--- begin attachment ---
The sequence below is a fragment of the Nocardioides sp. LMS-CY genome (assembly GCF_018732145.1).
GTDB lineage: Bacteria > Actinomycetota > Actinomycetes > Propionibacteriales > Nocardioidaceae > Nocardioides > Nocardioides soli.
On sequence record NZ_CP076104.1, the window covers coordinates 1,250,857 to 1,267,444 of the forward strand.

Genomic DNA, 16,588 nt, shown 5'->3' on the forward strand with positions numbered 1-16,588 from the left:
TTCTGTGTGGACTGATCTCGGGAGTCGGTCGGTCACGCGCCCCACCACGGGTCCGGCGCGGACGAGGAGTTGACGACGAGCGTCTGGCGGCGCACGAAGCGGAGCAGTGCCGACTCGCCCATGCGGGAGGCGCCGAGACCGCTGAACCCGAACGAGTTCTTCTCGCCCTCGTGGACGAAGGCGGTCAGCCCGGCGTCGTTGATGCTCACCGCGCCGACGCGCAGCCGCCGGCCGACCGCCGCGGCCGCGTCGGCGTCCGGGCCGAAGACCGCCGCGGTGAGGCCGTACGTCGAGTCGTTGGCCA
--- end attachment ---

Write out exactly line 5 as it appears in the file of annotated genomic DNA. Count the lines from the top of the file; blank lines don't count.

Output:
TTCTGTGTGGACTGATCTCGGGAGTCGGTCGGTCACGCGCCCCACCACGGGTCCGGCGCGGACGAGGAGTTGACGACGAGCGTCTGGCGGCGCACGAAGCGGAGCAGTGCCGACTCGCCCATGCGGGAGGCGCCGAGACCGCTGAACCCGAACGAGTTCTTCTCGCCCTCGTGGACGAAGGCGGTCAGCCCGGCGTCGTTGATGCTCACCGCGCCGACGCGCAGCCGCCGGCCGACCGCCGCGGCCGCGTCGGCGTCCGGGCCGAAGACCGCCGCGGTGAGGCCGTACGTCGAGTCGTTGGCCA